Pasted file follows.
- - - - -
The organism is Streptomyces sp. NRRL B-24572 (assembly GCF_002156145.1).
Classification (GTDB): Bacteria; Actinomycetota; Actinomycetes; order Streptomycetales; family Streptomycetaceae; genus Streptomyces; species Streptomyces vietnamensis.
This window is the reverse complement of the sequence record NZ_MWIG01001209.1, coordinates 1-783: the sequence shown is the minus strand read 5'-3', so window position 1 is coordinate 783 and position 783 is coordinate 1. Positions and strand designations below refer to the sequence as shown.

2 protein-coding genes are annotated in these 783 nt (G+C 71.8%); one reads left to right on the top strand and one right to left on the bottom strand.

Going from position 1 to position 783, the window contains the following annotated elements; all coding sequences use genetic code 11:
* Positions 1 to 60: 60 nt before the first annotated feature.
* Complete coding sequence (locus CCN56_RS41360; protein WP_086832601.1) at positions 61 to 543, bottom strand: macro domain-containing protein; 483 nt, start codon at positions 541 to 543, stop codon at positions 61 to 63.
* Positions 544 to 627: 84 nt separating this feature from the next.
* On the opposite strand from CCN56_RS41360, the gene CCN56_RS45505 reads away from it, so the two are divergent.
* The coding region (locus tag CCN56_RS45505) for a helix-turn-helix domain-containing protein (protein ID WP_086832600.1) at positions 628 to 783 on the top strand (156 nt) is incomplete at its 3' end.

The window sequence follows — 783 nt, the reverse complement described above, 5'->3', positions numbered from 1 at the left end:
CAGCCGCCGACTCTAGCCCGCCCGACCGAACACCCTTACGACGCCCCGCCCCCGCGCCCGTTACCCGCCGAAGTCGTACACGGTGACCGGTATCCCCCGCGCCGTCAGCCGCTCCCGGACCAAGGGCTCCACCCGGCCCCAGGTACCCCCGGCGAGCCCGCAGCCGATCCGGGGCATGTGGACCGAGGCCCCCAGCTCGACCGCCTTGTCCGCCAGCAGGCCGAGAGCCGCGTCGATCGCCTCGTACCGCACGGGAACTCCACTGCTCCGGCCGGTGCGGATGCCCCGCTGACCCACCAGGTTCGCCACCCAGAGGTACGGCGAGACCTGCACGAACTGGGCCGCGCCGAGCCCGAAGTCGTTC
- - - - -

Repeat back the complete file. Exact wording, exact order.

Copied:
The organism is Streptomyces sp. NRRL B-24572 (assembly GCF_002156145.1).
Classification (GTDB): Bacteria; Actinomycetota; Actinomycetes; order Streptomycetales; family Streptomycetaceae; genus Streptomyces; species Streptomyces vietnamensis.
This window is the reverse complement of the sequence record NZ_MWIG01001209.1, coordinates 1-783: the sequence shown is the minus strand read 5'-3', so window position 1 is coordinate 783 and position 783 is coordinate 1. Positions and strand designations below refer to the sequence as shown.

2 protein-coding genes are annotated in these 783 nt (G+C 71.8%); one reads left to right on the top strand and one right to left on the bottom strand.

Going from position 1 to position 783, the window contains the following annotated elements; all coding sequences use genetic code 11:
* Positions 1 to 60: 60 nt before the first annotated feature.
* Complete coding sequence (locus CCN56_RS41360; protein WP_086832601.1) at positions 61 to 543, bottom strand: macro domain-containing protein; 483 nt, start codon at positions 541 to 543, stop codon at positions 61 to 63.
* Positions 544 to 627: 84 nt separating this feature from the next.
* On the opposite strand from CCN56_RS41360, the gene CCN56_RS45505 reads away from it, so the two are divergent.
* The coding region (locus tag CCN56_RS45505) for a helix-turn-helix domain-containing protein (protein ID WP_086832600.1) at positions 628 to 783 on the top strand (156 nt) is incomplete at its 3' end.

The window sequence follows — 783 nt, the reverse complement described above, 5'->3', positions numbered from 1 at the left end:
CAGCCGCCGACTCTAGCCCGCCCGACCGAACACCCTTACGACGCCCCGCCCCCGCGCCCGTTACCCGCCGAAGTCGTACACGGTGACCGGTATCCCCCGCGCCGTCAGCCGCTCCCGGACCAAGGGCTCCACCCGGCCCCAGGTACCCCCGGCGAGCCCGCAGCCGATCCGGGGCATGTGGACCGAGGCCCCCAGCTCGACCGCCTTGTCCGCCAGCAGGCCGAGAGCCGCGTCGATCGCCTCGTACCGCACGGGAACTCCACTGCTCCGGCCGGTGCGGATGCCCCGCTGACCCACCAGGTTCGCCACCCAGAGGTACGGCGAGACCTGCACGAACTGGGCCGCGCCGAGCCCGAAGTCGTTC